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The acute restoration of blood flow to the ischaemic myocardium during reperfusion therapy for ST-segment elevation myocardial infarction (STEMI) may induce further injuries to the myocardium. This phenomenon, reperfusion injury, can paradoxically reduce the beneficial effects of myocardial reperfusion. Studies using various animal models have reported that the reperfusion injury can account for up to 50% of the total size of myocardial infarction.1 As such, minimising reperfusion injury could have significant clinical implications. In clinical practice, the mortality rate for STEMI has reached a plateau with a 1-year mortality of 10%, with approximately 25% patients developing heart failure, despite an early and successful reperfusion.1 2 Thus, there is a need for further improvements in the treatment of STEMI. The prevention of reperfusion injury may help to improve outcome following the most widely applied form of reperfusion therapy, primary percutaneous coronary intervention (PCI).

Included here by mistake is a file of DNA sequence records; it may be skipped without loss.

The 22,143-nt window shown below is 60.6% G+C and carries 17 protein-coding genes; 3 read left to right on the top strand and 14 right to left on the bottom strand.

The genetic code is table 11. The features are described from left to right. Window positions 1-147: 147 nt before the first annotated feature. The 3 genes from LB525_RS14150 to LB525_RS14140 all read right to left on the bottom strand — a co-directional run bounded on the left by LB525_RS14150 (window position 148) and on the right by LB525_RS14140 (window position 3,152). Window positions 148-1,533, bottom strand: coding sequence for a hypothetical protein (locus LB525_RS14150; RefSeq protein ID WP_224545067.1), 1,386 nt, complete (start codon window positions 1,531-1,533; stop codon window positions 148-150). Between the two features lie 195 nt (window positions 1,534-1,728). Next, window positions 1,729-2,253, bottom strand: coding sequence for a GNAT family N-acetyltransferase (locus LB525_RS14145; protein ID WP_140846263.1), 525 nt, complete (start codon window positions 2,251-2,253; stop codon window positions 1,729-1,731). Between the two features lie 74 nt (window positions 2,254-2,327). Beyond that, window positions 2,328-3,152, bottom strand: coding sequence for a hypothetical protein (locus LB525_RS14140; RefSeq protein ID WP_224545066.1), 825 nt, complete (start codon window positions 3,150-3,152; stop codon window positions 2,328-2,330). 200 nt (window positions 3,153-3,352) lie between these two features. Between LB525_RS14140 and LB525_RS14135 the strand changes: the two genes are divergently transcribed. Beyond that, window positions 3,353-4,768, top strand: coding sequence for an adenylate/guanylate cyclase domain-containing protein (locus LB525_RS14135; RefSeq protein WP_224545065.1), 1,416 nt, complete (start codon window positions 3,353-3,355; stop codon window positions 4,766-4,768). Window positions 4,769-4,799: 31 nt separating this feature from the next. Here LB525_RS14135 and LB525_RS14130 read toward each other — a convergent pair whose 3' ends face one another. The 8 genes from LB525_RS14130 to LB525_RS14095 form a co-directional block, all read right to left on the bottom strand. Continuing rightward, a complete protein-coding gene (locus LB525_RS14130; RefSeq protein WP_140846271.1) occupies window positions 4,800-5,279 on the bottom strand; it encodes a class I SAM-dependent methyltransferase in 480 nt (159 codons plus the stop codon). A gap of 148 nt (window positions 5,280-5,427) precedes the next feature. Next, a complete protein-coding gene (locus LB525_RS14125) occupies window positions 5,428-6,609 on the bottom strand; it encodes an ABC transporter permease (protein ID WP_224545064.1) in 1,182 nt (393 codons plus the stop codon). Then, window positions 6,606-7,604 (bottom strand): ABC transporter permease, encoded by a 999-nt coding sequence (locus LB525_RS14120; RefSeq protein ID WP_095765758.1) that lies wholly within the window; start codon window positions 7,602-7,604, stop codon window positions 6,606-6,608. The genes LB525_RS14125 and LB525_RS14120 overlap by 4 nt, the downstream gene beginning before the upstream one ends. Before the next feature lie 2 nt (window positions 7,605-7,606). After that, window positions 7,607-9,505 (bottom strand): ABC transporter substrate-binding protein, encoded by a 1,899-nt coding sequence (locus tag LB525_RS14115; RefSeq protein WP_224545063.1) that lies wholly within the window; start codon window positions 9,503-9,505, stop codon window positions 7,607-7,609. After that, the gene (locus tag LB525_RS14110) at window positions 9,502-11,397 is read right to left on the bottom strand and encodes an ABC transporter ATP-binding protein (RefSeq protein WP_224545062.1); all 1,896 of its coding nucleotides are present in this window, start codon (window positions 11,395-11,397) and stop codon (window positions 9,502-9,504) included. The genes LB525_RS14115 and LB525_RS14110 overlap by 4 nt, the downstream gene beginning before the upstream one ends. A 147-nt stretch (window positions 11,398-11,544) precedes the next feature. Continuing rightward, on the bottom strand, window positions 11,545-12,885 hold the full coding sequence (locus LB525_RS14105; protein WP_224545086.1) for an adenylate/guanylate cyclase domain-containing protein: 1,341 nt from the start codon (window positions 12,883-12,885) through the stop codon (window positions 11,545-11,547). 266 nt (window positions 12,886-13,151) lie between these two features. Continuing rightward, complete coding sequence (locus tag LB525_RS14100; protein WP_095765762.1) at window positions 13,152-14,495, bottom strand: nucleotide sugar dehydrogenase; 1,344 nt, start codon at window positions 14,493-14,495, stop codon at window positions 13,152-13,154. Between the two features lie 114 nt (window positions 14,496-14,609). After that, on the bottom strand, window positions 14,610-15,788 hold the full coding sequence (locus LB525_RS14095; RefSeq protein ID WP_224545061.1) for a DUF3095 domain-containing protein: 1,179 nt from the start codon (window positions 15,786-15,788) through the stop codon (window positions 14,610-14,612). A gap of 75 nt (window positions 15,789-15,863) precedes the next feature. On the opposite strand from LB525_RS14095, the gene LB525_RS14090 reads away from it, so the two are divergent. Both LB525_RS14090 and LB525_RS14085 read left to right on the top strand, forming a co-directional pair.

There are four categories of reperfusion injury in STEMI: stunning, reperfusion arrhythmia, no reflows/slow reflow by a microvascular obstruction (MVO) and lethal reperfusion injury.1 Different types of reperfusion injury may occur at the same time and ultimately determine the infarct size.1 3 Different methods have been examined to prevent reperfusion injury (figure 1).1 3 No reflow/slow reflow and lethal reperfusion injury often occur simultaneously. These two types of reperfusion injury can result in irreversible myocardial necrosis.1 It is unknown which one of the two reperfusion injuries contribute more to the final myocardial infarct size. It is suspected that the contribution of each reperfusion injury to final infarct size might depend on the nature of the lesions and is expressed roughly by the sum of the two types of reperfusion injury in clinical practice. Efforts to reduce these two reperfusion injuries have focused on thrombectomy, ischaemic postconditioning (IPC) and pharmacological conditioning and other such strategies. Recently, deferred stenting, defined as delaying of stent implantation until thrombus regressed after reperfusion with minimalistic approach, has been emphasised as another method to reduce no reflow.4